Activity-dependent switch of GABAergic inhibition into glutamatergic excitation in astrocyte-neuron networks.
Interneurons are critical for proper neural network function and can activate Ca2+ signaling in astrocytes. However, the impact of the interneuron-astrocyte signaling into neuronal network operation remains unknown. Using the simplest hippocampal Astrocyte-Neuron network, i.e., GABAergic interneuron, pyramidal neuron, single CA3-CA1 glutamatergic synapse, and astrocytes, we found that interneuron-astrocyte signaling dynamically affected excitatory neurotransmission in an activity- and time-dependent manner, and determined the sign (inhibition vs potentiation) of the GABA-mediated effects. While synaptic inhibition was mediated by GABAA receptors, potentiation involved astrocyte GABAB receptors, astrocytic glutamate release, and presynaptic metabotropic glutamate receptors. Using conditional astrocyte-specific GABAB receptor (Gabbr1) knockout mice, we confirmed the glial source of the interneuron-induced potentiation, and demonstrated the involvement of astrocytes in hippocampal theta and gamma oscillations in vivo. Therefore, astrocytes decode interneuron activity and transform inhibitory into excitatory signals, contributing to the emergence of novel network properties resulting from the interneuron-astrocyte interplay.
1 Consejo Superior de Investigaciones Científicas, Instituto Cajal, Madrid, Spain.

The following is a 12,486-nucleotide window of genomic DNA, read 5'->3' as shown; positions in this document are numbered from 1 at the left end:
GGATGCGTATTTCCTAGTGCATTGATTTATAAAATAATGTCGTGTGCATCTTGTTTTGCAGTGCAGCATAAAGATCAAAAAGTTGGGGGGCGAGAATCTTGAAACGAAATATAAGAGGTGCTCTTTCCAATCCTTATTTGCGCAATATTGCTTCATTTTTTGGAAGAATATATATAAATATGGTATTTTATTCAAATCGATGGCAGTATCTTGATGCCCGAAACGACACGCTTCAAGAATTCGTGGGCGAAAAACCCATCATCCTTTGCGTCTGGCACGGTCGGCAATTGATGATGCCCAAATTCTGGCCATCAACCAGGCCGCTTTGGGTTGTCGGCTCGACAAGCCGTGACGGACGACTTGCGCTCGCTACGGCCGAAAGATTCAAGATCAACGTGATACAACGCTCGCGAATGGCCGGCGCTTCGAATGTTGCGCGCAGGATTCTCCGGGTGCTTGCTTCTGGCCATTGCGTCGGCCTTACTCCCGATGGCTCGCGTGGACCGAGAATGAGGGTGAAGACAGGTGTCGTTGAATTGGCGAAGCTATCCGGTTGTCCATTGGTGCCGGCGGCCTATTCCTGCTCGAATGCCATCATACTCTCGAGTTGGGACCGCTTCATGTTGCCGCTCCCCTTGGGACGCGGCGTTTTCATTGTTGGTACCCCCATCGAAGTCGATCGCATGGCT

2 Cellular and Systems Neurobiology, Systems Biology Program, Centre for Genomic Regulation, The Barcelona Institute of Science and Technology, Barcelona, Spain.
3 Department of Neuroscience, University of Minnesota, Minneapolis, United States.
4 Albacete Science and Technology Park, Institute for Research in Neurological Disabilities, University of Castilla-La Mancha, Albacete, Spain.
5 Department of Neurophysiology, Faculty of Medicine, Ruhr University Bochum, Bochum, Germany.
6 Molecular Physiology, Center for Integrative Physiology and Molecular Medicine, University of Saarland, Homburg, Germany.
7 Center of Neurobiology and Brain Plasticity, Institute of Physiology, Faculty of Science, Universidad de Valparaíso, Valparaiso, Chile.
8 Department of Neuroscience, Johns Hopkins School of Medicine, Baltimore, United States.
9 Department of Biomedicine, University of Basel, Basel, Switzerland.